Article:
Emily Nightstand

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Free plans for pretty nightstand inspired by Ballard Designs Isabella Nightstand. Plans by ANA-WHITE.com


Can you believe this beautiful nightstand is DIY - even the pretty moulding pieces are DIY?

My friend Jen Woodhouse from The House of Wood wanted to build nightstands for her friend, so she asked me to team up with her for plans.  Jen's friend Emily loved these nightstands, but the curved moulding was not something that we could easily source or purchase on a DIY budget.  So Jen actually cut all of those moulding pieces with a scroll saw!

What a huge difference the moulding made - this nightstand is otherwise just a box!

The turned legs don't hurt either!

I love all the storage!

And the perfectly petite drawer - only big enough for a magazine or book or a phone. 

Here's from Jen -

My friend Emily and her husband recently bought their first house and I was excited to help her furnish it. First on the list was bedroom furniture so I made these nightstands for her (matching dresser plans coming soon!). When we couldn't find an affordable option for the curved panel moulding, Ana suggested that I make them from scratch. I used a scroll saw for this (my first time!) and it was pretty awesome - I love the precision of this tool.
The extra detail was a little more work, but totally worth it. Emily loves her new nightstands! Thank you Ana for working with me on this project!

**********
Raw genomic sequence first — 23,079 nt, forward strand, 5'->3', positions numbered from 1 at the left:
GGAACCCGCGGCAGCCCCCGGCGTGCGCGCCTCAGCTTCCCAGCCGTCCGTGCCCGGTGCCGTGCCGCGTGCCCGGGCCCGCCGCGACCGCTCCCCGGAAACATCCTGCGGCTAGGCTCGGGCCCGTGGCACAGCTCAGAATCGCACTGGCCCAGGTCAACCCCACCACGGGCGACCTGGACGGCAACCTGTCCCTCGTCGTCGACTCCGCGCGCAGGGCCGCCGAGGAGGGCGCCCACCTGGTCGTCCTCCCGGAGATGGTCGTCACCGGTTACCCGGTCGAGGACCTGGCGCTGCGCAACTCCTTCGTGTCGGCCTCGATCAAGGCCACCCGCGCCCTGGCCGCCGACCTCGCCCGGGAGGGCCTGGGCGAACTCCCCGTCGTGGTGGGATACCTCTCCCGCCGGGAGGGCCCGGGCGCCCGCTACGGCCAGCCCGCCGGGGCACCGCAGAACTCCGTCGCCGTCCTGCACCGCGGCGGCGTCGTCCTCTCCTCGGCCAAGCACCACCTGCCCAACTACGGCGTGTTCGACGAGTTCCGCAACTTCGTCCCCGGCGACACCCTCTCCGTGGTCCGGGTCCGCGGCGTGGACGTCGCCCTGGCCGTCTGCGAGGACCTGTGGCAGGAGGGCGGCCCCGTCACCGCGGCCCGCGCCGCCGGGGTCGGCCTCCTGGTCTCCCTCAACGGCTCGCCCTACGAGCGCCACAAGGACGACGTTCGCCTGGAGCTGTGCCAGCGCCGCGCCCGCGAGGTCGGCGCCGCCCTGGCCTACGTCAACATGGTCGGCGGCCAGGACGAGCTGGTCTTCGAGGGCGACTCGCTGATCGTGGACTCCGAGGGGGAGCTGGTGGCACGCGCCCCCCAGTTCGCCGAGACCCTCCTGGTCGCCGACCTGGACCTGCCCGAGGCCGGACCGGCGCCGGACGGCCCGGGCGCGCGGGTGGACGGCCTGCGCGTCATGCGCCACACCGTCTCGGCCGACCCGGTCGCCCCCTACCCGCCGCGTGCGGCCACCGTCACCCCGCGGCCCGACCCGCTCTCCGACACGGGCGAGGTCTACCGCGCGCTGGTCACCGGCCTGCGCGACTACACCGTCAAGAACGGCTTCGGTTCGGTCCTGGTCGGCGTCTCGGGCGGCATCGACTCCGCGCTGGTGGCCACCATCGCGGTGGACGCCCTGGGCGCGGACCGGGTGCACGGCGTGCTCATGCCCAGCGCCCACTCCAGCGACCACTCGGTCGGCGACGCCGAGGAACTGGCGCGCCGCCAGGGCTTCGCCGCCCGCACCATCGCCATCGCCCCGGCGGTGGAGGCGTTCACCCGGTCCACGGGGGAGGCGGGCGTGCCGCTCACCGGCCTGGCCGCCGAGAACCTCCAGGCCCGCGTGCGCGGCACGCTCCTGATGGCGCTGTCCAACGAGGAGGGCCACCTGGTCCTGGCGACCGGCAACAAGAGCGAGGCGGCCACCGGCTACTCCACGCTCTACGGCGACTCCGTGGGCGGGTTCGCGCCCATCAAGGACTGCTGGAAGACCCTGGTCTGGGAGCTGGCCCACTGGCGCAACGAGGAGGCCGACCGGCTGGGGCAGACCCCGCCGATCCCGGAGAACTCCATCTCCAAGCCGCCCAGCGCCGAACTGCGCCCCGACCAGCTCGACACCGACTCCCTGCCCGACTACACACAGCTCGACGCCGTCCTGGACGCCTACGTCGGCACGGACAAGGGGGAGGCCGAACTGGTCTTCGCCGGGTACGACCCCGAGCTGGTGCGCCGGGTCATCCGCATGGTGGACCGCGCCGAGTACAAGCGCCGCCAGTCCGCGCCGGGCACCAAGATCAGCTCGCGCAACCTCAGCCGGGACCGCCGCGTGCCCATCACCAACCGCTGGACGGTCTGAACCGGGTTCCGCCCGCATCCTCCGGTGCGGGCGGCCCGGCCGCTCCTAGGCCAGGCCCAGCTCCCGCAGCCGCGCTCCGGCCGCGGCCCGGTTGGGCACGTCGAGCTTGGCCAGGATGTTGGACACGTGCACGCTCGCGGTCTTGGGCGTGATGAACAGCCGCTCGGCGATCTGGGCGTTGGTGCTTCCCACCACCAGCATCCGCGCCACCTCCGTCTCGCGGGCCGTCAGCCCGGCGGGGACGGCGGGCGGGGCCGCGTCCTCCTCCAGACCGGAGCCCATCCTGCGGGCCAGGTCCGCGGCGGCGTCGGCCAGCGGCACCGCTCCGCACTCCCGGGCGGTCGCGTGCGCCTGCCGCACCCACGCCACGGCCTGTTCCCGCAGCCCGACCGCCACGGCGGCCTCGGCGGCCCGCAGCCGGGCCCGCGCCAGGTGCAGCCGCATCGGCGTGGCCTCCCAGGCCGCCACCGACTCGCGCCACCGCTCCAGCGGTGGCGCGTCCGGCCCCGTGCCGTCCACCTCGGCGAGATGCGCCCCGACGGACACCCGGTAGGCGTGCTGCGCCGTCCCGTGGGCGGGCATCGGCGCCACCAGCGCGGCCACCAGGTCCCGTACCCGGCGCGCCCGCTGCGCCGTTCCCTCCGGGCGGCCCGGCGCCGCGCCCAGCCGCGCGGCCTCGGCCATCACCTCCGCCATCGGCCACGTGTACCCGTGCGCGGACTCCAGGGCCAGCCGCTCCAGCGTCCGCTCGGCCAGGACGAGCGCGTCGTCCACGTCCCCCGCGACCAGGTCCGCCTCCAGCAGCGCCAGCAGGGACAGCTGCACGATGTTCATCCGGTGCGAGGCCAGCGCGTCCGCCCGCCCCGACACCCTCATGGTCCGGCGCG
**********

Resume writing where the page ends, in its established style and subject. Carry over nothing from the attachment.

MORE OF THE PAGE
Thanks Jen!

 Jen's been kind enough to put together a post on her building experience, complete with lots more photos and buidling tips and tricks.  Please take a second to check out Jen's building post here.  

And of course, plans follow!  Enjoy!



PS - We'd love it if you shared or pinned this project!!!

Dimensions shown above


Shopping List

1/2 sheet of 3/4" plywood
1/4 sheet of 1/4" plywood
2 - 1x2x6'
1 - 20-3/4" of 1x3
4 Osborne Wood turned legs
Iron-On Veneer edging
3/4" x 3/4" cove moulding
moulding for the drawer face
3/4" brad nails
1 set of 14" drawer slides
4 knobs
4 hinges
Hanger bolts/tee nuts or lag screws
4 turned feet, 6" long (we got ours from Osborne Wood

Cut List

Cut List:
3 - 3/4" plywood @ 22-1/2" x 17-1/4" (bottom & sides)
3 - 1x2 @ 21" (carcass supports)
1 - 3/4" plywood @ 24" x 18" (top)
2 - 3/4" x 3/4" cove moulding @ 24" (top and bottom trim)
4 - 3/4" x 3/4" cove moulding @ 18" (top and bottom trim)
2 - 3/4" plywood @ 17-1/4" x 10-3/8" (doors)
4 - 1/2" x 1/4" moulding @ 14-3/4" (trim)
6 - 1/2" x 1/4" moulding @ 10-1/4" (trim)
4 - 1/2" x 1/4" moulding @ 6-3/4" (trim)
12 - curved moulding (cut out of 1/4" plywood - see diagram)
1 - 1/4" plywood @ 23-1/4" x 22-1/2" (back)
1 - 3/4" plywood @ 21" x 16-1/2" (optional shelf)

2 - 1x2 @ 18-1/2" (drawer front/back)
2 - 1x2 @ 14" (drawer sides)
1 - 1/4" plywood @ 20" x 14" (drawer bottom)
1 - 1x3 @ 20-3/4" (drawer face)
2 - moulding @ 20-3/4" (drawer face trim)
2 - moulding @ 2-1/2" (drawer face trim)

Tape Measure
Speed Square
Safety Glasses
Hearing Protection
Kreg Jig
Miter Saw
Table Saw
Brad Nailer
Power Sander
Scroll Saw
Shelf Pin Jig
Iron for Edge Banding